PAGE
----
3 things to know about background checking your date
With safety concerns growing as online dating becomes more prevalent, more people are turning to background checks to vet the people they’re going out with. Here are a few things to know about background checking:
According to this article on Pro Publica by T. Christian Miller:
InstantCheckmate, in my small sample, turned up the most information. It found all three names [that Miller tested for the article], along with address and relative information. It also was the only one of the three services that pulled up a complete criminal record showing that O’Leary had been convicted and sentenced for rape. The company seems to realize the risk of the information it’s delivering.
Fair warning. The Internet is filled with complaints from angry people who have used the services and felt cheated by their baroque pricing plans. And all three services turned up erroneous data in my sample. My friend was listed as a current resident at a place he hasn’t lived since 2006. InstantCheckmate claimed I had a Drug Enforcement Agency license, and could prescribe narcotics. Sadly not true.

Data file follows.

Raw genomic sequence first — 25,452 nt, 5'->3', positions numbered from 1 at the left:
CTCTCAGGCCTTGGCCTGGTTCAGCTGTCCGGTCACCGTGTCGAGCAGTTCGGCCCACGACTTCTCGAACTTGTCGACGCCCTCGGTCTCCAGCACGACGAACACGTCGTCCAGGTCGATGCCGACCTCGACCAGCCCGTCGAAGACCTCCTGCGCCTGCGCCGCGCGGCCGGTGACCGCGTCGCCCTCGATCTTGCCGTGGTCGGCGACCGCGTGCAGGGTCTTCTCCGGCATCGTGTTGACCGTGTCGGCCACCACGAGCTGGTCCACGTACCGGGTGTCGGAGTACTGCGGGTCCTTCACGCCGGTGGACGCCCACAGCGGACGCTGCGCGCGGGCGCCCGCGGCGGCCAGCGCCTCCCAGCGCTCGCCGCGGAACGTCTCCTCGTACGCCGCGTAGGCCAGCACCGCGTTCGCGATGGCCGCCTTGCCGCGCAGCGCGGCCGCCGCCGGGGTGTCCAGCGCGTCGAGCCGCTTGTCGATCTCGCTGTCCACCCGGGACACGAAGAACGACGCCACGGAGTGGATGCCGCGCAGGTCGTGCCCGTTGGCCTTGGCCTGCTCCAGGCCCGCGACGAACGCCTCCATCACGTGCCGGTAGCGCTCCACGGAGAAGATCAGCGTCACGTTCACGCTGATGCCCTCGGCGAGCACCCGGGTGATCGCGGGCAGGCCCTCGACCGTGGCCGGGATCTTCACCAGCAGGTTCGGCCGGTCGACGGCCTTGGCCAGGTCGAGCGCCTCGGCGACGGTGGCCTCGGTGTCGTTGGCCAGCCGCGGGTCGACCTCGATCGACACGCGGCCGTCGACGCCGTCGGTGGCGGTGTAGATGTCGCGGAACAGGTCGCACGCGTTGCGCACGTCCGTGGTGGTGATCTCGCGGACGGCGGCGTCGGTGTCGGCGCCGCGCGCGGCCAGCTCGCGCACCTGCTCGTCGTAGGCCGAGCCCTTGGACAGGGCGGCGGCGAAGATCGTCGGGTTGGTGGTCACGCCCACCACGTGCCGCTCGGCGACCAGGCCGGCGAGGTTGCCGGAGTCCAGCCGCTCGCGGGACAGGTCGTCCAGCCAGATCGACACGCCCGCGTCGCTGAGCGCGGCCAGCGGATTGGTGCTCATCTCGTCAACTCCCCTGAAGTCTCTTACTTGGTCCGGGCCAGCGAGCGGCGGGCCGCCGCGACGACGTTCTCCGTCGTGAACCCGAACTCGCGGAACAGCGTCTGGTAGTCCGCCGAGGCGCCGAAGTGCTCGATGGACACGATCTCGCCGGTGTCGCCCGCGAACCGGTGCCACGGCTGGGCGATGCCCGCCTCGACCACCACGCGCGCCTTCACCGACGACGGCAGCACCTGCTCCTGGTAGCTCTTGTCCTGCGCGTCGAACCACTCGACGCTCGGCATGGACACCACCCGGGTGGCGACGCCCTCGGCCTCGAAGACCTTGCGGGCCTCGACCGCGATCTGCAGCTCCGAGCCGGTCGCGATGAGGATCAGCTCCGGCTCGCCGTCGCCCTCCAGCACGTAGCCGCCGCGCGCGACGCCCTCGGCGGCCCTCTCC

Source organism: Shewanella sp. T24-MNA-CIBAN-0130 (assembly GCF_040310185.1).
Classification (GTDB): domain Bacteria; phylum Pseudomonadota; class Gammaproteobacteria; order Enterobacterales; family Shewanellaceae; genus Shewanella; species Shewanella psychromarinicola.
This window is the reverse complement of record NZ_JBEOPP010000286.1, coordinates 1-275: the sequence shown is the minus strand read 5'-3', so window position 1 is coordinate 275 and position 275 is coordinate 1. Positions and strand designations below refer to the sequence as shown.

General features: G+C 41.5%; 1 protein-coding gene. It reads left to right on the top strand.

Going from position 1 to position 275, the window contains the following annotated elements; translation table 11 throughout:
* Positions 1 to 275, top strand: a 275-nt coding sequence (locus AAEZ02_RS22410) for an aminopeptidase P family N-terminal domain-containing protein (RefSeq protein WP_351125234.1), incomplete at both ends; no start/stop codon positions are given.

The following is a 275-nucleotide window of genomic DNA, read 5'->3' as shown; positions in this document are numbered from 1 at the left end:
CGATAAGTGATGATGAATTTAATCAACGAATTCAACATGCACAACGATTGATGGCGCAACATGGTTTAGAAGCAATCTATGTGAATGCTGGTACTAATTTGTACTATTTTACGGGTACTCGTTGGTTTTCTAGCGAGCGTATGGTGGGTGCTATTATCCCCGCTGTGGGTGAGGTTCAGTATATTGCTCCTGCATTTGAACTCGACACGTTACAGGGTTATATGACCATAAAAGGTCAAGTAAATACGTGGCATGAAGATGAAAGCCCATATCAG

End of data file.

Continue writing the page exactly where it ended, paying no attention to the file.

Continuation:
According to this article in Criminal Watchdog:
About 1 in 5 Americans have a criminal record. You can see if your date is one of them by running either a county, state, or national background check.
County records include crimes only committed in that particular county. Since most crimes are prosecuted at the county level, you’ll likely want to run a county check on your dates in order to get the most detailed records.
However, there are some caveats: you need to know which county (or counties) they spent most of their lives, and you’ll need to have someone physically go to the courthouse to obtain the records. Luckily, that person doesn’t necessarily have to be you. For example, our country background check service sends a licensed investigator on your behalf to get the records.
According to this article by KTUL in Tulsa:
[Linda Montgomery, who performs background checks professionally,] and her team check social media all the time. Their advice? Use websites like Facebook, Twitter and LinkedIn to verify things a person you don’t know has told you about themselves.
“Their approximate age, towns they’ve lived in, any activities they’ve been involved in,” said Montgomery.
Where’d they go to school? What places have they worked? What about special interests? It’s all information you can easily obtain in the course of a conversation, in person or online.
“You need to first determine whether this person is being honest and truthful and open about themselves,” said Montgomery.
About Luke Harold Luke Harold is a journalist who has written for publications including the Philadelphia Inquirer and Orange County Register.